Perspectives | Sports

Dizzying highs, sobering defeats and final recognitions in a landmark year for Kosovo sport

By - 28.12.2016

From Olympic glory to Kosovo’s first ever world cup qualifier, 2016 will live long in the sporting memory.

In May 2016, Kosovo sport completed its transition into a new era. The Kosovo football federation joined UEFA on May 3, before being admitted into FIFA ten days later. After a series of acceptances into high profile international sporting organizations in 2014 and 2015 — including the International Olympic Committee (IOC) and the International Basketball Federation (FIBA) — admission into UEFA and FIFA represented the final piece in the puzzle. For a long time, Kosovo wanted to play, 2016 was the year that everyone finally could.

The highlight of the year was undoubtedly Kosovo’s sensational debut at this year’s Olympics. Eight Kosovar athletes travelled to Rio to represent Kosovo as an independent state for the first time. Six were invited by the IOC, as part of the committee’s efforts to ensure universality at the games by offering extra places to nations under-represented in previous years. Though not troubling the medal places, Kosovo’s additional athletes all performed well. Rita Zeqiri and Lum Zhaveli both set national records in the pool, as did Vijona Kryeziu on the track.

However, Kosovo’s main hopes for medals were always in the women’s judo competition, which featured Kosovo’s two athletes that qualified for the games automatically, Nora Gjakova in the under 57 kg category and Majlinda Kelmendi in the under 52 kg category.


Whilst Gjakova bowed out in the second round, Kelmendi surged to the gold, defeating opponents from Switzerland, Mauritius, Japan and Italy on her way to victory on a memorable Sunday in early August. It was a defining day in an incredible career for Kelmendi, which has already seen her win world championships and being named the best judoka in all categories by the International Judo Federation in 2014.

Tough transition

For others, the transition into Kosovo’s new era of sport wasn’t always easy. After years left in the sporting wilderness, Kosovo’s infrastructure and institutions weren’t always well prepared for international competition. Having dreamt of national sports teams, and European competition for Kosovo’s domestic clubs for years, fans are now having to taper their expectations as reality bites.

The first reality check came early in the year. Kosovo’s men’s handball team lost four consecutive games in 11 days in January to crash out of qualification for the 2017 World Handball Championship, finishing bottom of the qualifying group.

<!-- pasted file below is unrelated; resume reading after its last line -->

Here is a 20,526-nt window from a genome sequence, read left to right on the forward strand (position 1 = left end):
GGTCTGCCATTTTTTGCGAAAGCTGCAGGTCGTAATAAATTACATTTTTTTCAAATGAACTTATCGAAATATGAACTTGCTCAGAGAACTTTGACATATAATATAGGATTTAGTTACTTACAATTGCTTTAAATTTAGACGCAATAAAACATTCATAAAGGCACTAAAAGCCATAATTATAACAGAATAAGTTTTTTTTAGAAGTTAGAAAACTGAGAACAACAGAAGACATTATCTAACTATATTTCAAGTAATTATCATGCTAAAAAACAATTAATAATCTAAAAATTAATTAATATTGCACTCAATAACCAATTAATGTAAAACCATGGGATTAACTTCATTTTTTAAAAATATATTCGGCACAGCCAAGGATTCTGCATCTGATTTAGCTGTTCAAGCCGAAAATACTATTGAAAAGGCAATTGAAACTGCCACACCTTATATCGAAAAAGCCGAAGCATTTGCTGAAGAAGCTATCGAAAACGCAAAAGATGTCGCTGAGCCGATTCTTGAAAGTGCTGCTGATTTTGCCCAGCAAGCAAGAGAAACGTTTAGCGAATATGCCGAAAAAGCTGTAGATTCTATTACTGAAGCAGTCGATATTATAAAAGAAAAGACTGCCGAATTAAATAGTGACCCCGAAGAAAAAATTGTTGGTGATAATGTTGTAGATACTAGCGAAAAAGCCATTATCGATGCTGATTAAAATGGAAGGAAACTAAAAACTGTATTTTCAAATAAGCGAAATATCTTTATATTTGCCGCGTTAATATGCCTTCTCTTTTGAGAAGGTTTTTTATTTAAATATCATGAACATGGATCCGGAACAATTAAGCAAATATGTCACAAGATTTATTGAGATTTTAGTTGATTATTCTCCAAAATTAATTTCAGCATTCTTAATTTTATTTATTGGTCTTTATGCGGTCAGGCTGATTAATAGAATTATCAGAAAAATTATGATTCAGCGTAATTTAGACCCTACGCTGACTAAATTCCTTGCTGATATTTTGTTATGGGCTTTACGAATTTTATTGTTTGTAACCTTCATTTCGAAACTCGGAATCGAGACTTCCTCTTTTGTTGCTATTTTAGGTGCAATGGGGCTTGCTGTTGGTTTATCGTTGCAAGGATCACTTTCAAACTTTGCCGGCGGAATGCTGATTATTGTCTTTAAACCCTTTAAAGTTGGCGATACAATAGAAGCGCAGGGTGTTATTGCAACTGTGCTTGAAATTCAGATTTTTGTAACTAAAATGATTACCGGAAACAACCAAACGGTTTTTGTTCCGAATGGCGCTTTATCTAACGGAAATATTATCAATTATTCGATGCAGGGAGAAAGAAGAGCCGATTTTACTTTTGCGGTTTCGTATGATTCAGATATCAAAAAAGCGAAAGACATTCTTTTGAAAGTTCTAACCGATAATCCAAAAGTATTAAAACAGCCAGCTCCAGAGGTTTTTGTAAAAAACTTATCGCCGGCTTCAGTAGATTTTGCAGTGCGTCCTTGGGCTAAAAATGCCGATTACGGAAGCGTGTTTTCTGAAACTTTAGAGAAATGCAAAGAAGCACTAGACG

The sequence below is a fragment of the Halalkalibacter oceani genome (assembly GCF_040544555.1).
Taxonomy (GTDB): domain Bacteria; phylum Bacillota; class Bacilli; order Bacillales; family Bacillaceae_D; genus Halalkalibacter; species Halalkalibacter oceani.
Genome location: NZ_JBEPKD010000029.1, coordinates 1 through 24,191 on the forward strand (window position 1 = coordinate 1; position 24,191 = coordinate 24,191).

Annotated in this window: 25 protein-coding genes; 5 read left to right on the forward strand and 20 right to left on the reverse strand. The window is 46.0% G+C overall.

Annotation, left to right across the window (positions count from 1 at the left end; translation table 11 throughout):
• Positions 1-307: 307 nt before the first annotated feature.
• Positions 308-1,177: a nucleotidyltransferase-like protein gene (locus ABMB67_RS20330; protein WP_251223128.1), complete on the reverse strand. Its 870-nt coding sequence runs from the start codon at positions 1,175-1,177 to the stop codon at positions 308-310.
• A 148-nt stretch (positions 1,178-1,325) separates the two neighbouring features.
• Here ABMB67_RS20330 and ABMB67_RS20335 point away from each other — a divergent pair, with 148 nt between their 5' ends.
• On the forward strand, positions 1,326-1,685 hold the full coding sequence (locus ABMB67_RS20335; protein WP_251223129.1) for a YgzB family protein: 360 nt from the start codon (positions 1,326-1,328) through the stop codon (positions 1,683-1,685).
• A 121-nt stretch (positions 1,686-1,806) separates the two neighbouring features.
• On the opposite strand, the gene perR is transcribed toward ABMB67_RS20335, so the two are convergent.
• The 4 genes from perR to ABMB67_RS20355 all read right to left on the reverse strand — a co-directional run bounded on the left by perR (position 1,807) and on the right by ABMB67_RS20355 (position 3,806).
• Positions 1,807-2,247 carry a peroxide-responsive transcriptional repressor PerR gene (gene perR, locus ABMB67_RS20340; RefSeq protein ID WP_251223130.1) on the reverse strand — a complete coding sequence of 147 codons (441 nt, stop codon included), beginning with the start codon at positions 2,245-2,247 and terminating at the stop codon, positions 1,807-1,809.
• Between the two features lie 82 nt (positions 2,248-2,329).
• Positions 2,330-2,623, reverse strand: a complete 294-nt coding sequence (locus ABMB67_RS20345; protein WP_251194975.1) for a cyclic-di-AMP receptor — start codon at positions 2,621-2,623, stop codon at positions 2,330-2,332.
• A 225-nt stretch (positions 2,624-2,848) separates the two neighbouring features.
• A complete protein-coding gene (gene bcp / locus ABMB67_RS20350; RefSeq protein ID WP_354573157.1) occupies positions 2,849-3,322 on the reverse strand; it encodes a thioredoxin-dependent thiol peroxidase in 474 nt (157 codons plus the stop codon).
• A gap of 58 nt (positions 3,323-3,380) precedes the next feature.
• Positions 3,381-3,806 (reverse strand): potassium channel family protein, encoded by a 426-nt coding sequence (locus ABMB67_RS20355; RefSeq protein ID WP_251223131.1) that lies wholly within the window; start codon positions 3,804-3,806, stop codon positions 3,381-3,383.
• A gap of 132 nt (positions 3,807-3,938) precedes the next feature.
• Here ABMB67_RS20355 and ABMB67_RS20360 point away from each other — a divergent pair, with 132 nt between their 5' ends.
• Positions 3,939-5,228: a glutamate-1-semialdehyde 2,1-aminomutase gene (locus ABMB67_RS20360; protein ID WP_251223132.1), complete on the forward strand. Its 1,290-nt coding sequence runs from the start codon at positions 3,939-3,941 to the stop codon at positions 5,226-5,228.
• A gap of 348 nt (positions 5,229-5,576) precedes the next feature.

The men’s national basketball and football teams fared little better. Qualification for EuroBasket 2017 took place in three weeks spread across late August and early September. Kosovo failed to register a single victory, losing all six games and again finishing bottom of their qualification group.

Whilst qualifying for the 2018 Football World Cup in Russia is far from over, a place for Kosovo at the tournament also seems unlikely; with one point from four games, Kosovo again occupies last place in the group.

Kosovo’s struggles are in part down to being the new kid on the block. With no previous attempts at qualification, it is routinely placed at the bottom of the world rankings and in the bottom seeding pot when qualifier groups are drawn. In qualification for EuroBasket 2017, Kosovo was drawn against three of Europe’s top 20 ranked sides in Slovenia, Ukraine and Bulgaria, whilst in football, it must compete with Croatia, Iceland, Turkey and Ukraine, four teams placed inside the top 30 of FIFA’s world rankings.


Climbing these rankings and escaping the bottom seeding pot must be the first aim for Kosovo’s national teams. After winning its first friendly and drawing its first qualifier as a FIFA recognized side, the men’s football team has already risen 25 places in the rankings. At this stage, each victory helps it to slowly climb the ladder.

Evidence of this is already being seen at youth level in basketball and handball. Having earned promotion from Division C in 2015, Kosovo’s Under-16 basketball team finished in a very respectable 14th place in FIBA’s Under-16 European Championship Division B this year, above far larger and wealthier nations like Romania, Norway and Austria. The Under-18 side will also play in Division B of the Under-18 European Championships in 2017, after winning a third place play off against hosts San Marino at this year’s Division C competition in July.

Handball also seems to have a brighter future. Kosovo’s Under-18 team beat three sides in a second-tier European Championship competition to finish 7th overall. Meanwhile, the men’s team’s qualification campaign for the World Championships in 2020 has already been their most successful effort yet after a draw against Turkey. Two matches against Estonia in early Jan 2017 give Kosovo a good chance of their first competitive victory.